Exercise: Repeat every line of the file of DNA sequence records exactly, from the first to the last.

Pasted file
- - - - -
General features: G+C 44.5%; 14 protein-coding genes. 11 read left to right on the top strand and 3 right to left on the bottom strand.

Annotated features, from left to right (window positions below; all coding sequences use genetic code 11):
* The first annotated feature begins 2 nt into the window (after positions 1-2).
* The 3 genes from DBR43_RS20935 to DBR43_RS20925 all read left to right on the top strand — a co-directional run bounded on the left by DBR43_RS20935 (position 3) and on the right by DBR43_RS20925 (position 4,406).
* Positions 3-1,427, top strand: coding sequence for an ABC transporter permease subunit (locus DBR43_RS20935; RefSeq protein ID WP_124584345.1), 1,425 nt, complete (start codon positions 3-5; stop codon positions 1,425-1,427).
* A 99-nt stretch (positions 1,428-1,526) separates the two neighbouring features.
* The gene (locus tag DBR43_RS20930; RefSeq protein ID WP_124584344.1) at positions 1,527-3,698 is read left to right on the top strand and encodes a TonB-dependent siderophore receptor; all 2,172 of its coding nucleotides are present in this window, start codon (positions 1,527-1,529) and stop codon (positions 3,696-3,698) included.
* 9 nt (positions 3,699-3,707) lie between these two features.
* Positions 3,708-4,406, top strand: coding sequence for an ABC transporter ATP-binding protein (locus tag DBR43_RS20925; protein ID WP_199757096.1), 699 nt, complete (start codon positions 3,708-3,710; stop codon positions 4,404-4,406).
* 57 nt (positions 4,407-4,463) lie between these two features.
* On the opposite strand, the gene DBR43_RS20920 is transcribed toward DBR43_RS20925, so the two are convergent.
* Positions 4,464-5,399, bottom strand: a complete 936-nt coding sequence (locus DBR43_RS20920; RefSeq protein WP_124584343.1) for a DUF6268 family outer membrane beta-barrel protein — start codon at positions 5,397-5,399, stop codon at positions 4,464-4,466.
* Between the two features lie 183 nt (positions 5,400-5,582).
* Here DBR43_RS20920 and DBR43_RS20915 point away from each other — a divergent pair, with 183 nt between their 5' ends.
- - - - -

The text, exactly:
General features: G+C 44.5%; 14 protein-coding genes. 11 read left to right on the top strand and 3 right to left on the bottom strand.

Annotated features, from left to right (window positions below; all coding sequences use genetic code 11):
* The first annotated feature begins 2 nt into the window (after positions 1-2).
* The 3 genes from DBR43_RS20935 to DBR43_RS20925 all read left to right on the top strand — a co-directional run bounded on the left by DBR43_RS20935 (position 3) and on the right by DBR43_RS20925 (position 4,406).
* Positions 3-1,427, top strand: coding sequence for an ABC transporter permease subunit (locus DBR43_RS20935; RefSeq protein ID WP_124584345.1), 1,425 nt, complete (start codon positions 3-5; stop codon positions 1,425-1,427).
* A 99-nt stretch (positions 1,428-1,526) separates the two neighbouring features.
* The gene (locus tag DBR43_RS20930; RefSeq protein ID WP_124584344.1) at positions 1,527-3,698 is read left to right on the top strand and encodes a TonB-dependent siderophore receptor; all 2,172 of its coding nucleotides are present in this window, start codon (positions 1,527-1,529) and stop codon (positions 3,696-3,698) included.
* 9 nt (positions 3,699-3,707) lie between these two features.
* Positions 3,708-4,406, top strand: coding sequence for an ABC transporter ATP-binding protein (locus tag DBR43_RS20925; protein ID WP_199757096.1), 699 nt, complete (start codon positions 3,708-3,710; stop codon positions 4,404-4,406).
* 57 nt (positions 4,407-4,463) lie between these two features.
* On the opposite strand, the gene DBR43_RS20920 is transcribed toward DBR43_RS20925, so the two are convergent.
* Positions 4,464-5,399, bottom strand: a complete 936-nt coding sequence (locus DBR43_RS20920; RefSeq protein WP_124584343.1) for a DUF6268 family outer membrane beta-barrel protein — start codon at positions 5,397-5,399, stop codon at positions 4,464-4,466.
* Between the two features lie 183 nt (positions 5,400-5,582).
* Here DBR43_RS20920 and DBR43_RS20915 point away from each other — a divergent pair, with 183 nt between their 5' ends.